Monday, October 1, 2018

2nd Program - Oct 2 at 7:30pm "A Visual History of Spearfish/Dakota Territory - 1875 to 1910 Postcards & Stero Views" by Tom Louks

"A Visual History of Spearfish/Dakota Territory - 1875 to 1910 Postcards & Stero Views" by Tom Louks   

Oct 2, 2018 at 7:30pm at Spearfish Senior Center

Friday, August 10, 2018

1st Program of the 2018-19 Season - Dr David Wolff "Industrializing the Black Hills mines, railroad, and people"



Dr. David Wolff will present "Industrializing the Black Hills mines, railroads, and people" -- the first program of the season for the Spearfish Area Historical Society.

Sept 4 at 7:30 at the Spearfish Senior Citizens Center

Friday, April 20, 2018

Society learns about "BHSU During World War II"


Neil King presents authentic 93rd Army Air Force flag to BHSU President Tom Jackson. It flew over Spearfish in 1943 and was given in honor of Major General Homer "Pete" Lewis.


Terry Neil King presented "BHSU During World War II" to approximately 120 people on April 3, 2018 at the Spearfish Senior Citizens Center.  King is the son of the 93rd Army Air Force Training Detachment commander Neil King.  Co-presenter for the program was Paul Higbee.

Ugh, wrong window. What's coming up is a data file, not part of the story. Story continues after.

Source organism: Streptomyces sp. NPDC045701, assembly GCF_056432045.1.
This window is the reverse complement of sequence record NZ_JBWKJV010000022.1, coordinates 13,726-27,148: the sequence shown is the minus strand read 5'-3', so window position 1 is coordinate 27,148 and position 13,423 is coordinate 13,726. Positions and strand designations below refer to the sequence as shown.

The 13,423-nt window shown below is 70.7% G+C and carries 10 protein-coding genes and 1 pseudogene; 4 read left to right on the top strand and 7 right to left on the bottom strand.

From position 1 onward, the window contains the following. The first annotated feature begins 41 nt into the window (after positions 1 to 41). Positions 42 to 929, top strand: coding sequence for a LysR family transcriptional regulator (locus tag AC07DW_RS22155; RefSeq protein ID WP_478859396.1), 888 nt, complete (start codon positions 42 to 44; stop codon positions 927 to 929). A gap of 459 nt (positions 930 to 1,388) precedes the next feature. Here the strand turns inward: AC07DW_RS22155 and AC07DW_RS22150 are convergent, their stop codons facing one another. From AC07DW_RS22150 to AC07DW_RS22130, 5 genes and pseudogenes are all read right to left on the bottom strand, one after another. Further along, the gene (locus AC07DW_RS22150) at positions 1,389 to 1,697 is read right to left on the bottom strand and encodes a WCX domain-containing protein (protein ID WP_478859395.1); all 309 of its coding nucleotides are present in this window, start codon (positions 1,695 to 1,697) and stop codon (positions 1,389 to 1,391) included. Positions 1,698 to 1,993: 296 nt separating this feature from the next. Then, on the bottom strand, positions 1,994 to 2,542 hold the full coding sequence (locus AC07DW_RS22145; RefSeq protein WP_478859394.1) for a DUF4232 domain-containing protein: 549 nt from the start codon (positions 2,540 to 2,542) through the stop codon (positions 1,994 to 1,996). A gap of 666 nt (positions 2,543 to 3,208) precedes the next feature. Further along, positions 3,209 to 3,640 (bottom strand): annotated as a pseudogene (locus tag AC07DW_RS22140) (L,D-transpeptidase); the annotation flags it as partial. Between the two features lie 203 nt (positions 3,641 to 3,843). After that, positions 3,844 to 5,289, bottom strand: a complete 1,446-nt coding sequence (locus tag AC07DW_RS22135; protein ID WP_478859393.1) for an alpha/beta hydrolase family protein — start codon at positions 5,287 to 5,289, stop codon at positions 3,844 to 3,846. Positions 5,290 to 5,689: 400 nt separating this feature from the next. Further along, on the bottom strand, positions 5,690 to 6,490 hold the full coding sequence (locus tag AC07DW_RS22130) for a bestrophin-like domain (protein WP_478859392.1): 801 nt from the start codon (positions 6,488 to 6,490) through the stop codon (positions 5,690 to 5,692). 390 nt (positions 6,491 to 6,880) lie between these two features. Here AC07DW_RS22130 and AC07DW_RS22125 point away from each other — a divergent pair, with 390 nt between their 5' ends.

Terry "Neil" King - April 3, 2018
Seventy-five years ago, from March 1943 through May 1944, Black Hills State University, then known as Black Hills Teachers College, was one of 150 colleges and universities across the country (and the only one in South Dakota) that aided in America’s war effort by participating in the U.S. Army Air Force ‘College Training Detachment’ program. first contingent of 200 cadets arrived on March 1, 1943.  The cadets would remain for five months, during which time they received academic instruction from members of the BHSU faculty.  
Instruction consisted of 60 hours in each of the following subjects: Mathematics, English, Modern History and Geography.  It also included 24 hours of Civil Air regulations and 180 hours of Physics.  All of the aviation cadets had already completed Basic Training and held the rank of Private when assigned to the College Training program.  The military phase of their training was conducted by Army Air Force personnel, and consisted of Basic Military Indoctrination, Infantry Drill, Military Etiquette, Customs & Courtesies of the Service, Hygiene & Sanitation and Physical Training.  
BHSU instructors for the cadets
A vital component of the five-month course involved Basic Flight Training that included 10-hours of instruction in single-engine aircraft given by civilian flight instructors at the local airport.  For the 93rd, this activity was performed at Spearfish-Black Hills Airport under the direction of legendary Black Hills aviation pioneer – Clyde Ice.